Rosacea is a common chronic skin condition characterized by symptoms of facial flushing, redness, visible spider veins and an adult acne-like condition. In some individuals, there can be eye or eyelid irritation. Rarely, in severe untreated cases of rosacea, the nose can become enlarged and bulbous.
Rosacea tends to occur in fair skinned patients, frequently of English, Irish or Scottish descent. It may occur in men and women. Menopause is often the time when women notice the signs and symptoms of this condition. The cause of rosacea is not completely understood at this time.
Rosacea symptoms flare up periodically, and tend to worsen over time. The first stage, known as pre-rosacea, involves flushing and redness; the second stage, called vascular rosacea, involves the appearance of spider veins; the third stage is inflammatory rosacea, where acne-like pustules may develop. If the disease progresses to the eyelids and eyes, it is referred to as ocular rosacea.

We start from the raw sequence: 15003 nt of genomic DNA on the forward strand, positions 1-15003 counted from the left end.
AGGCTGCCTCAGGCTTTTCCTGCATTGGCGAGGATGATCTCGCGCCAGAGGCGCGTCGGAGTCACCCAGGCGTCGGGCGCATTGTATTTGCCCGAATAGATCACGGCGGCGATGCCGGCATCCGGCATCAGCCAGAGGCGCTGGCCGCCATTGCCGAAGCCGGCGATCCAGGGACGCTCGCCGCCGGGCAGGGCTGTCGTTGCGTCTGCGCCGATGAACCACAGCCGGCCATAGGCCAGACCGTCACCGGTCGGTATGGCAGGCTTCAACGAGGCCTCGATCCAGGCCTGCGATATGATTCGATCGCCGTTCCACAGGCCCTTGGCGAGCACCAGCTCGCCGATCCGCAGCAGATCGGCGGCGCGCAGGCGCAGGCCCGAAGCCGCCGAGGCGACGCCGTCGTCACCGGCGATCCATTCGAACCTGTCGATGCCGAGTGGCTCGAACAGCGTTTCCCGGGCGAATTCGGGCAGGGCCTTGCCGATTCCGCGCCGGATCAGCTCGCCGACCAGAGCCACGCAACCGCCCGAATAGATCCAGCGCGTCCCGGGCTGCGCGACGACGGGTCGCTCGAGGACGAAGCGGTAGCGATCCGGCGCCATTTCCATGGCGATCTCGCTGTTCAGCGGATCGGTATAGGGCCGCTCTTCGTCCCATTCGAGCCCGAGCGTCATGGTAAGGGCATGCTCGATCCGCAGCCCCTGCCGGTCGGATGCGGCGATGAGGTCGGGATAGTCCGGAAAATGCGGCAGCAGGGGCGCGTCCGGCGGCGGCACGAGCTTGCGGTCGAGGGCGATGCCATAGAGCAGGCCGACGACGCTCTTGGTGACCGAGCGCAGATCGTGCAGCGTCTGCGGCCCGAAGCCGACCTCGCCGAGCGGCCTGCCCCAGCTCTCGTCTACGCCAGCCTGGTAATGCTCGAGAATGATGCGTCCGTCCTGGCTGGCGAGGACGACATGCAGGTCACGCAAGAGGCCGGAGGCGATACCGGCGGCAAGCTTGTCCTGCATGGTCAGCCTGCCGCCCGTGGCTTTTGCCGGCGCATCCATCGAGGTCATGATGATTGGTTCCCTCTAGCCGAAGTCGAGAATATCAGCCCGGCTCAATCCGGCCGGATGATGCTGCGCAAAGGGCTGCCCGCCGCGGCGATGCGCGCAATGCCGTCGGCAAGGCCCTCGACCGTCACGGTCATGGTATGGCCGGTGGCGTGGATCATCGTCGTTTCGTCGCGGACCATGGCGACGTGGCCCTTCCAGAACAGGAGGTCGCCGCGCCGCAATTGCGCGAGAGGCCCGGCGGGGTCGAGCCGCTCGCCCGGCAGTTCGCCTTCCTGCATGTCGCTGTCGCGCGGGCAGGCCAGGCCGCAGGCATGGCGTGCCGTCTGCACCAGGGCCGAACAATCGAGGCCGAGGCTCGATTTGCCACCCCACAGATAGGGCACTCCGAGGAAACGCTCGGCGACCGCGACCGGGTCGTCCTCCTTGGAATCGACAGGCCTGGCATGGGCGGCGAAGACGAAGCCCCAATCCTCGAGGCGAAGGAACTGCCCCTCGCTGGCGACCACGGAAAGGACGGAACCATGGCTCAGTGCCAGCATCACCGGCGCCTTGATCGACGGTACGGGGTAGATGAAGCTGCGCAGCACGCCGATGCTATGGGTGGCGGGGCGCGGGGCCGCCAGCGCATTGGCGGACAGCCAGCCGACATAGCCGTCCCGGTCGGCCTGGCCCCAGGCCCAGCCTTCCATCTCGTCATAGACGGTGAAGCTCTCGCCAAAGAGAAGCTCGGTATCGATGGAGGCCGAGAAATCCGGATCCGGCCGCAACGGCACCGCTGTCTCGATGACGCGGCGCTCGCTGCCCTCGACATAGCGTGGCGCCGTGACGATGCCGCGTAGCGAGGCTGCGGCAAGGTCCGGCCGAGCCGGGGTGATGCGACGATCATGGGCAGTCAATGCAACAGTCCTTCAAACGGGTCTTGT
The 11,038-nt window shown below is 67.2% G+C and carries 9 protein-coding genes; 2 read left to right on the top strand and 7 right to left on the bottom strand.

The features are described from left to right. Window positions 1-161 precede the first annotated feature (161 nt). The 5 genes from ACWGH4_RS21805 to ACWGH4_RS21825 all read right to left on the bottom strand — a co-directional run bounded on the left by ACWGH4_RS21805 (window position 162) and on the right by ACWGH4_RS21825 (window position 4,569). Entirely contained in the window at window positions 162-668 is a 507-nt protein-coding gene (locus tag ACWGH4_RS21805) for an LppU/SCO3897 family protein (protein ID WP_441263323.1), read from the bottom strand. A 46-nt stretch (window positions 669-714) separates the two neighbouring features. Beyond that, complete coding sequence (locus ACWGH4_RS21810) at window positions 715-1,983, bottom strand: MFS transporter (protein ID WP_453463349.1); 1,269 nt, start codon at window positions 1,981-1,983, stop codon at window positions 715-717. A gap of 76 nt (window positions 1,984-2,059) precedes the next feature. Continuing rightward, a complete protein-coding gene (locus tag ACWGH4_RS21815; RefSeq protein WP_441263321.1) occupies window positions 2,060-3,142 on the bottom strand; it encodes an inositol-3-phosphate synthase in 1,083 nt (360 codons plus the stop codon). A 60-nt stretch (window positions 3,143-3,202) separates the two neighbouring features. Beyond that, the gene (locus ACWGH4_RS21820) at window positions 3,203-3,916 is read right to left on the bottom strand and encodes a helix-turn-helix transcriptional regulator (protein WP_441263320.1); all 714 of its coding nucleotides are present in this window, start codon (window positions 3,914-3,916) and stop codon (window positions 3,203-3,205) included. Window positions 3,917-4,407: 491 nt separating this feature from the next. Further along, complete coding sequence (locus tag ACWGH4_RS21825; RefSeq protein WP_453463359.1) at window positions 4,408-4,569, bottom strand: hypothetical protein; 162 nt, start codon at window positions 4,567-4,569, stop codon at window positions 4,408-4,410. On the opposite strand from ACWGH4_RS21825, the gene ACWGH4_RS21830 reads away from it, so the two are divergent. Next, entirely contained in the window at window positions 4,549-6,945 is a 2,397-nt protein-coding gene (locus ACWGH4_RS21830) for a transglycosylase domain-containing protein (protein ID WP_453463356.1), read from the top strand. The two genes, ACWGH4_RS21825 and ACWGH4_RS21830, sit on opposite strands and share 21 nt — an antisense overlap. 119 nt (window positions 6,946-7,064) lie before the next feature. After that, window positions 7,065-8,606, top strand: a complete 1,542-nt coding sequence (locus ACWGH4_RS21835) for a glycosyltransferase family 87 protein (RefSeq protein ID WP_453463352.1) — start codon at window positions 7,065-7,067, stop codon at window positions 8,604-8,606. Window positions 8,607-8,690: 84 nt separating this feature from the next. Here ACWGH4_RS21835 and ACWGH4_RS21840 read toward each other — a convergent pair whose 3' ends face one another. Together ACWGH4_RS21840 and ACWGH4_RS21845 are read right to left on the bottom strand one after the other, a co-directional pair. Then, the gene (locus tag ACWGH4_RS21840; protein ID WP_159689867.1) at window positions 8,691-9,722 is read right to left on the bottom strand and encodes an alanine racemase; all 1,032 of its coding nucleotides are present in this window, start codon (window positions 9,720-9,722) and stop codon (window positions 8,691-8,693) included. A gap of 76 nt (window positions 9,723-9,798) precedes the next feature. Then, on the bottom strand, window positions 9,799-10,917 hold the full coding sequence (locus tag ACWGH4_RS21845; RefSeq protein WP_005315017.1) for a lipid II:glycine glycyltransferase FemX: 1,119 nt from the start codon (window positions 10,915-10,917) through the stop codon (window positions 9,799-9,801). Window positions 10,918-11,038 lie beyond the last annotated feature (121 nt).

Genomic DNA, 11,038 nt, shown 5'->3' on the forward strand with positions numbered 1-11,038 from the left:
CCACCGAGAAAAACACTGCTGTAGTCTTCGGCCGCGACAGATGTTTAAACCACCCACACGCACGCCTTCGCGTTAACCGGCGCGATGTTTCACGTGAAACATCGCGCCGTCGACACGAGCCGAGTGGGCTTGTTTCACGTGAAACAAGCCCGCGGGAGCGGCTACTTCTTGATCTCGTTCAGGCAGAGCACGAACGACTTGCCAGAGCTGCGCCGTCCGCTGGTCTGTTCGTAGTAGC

Rosacea symptoms can be triggered by a number of factors including: drinking alcohol, especially red wine, eating spicy foods and exercising strenuously.
Treatment may consist of a variety of topical creams, low-dose oral antibiotics and avoidance of certain foods. Ocular rosacea may also be treated with oral antibiotics, prescription eye drops, as well as warm compresses and thorough cleansing of the eyelids.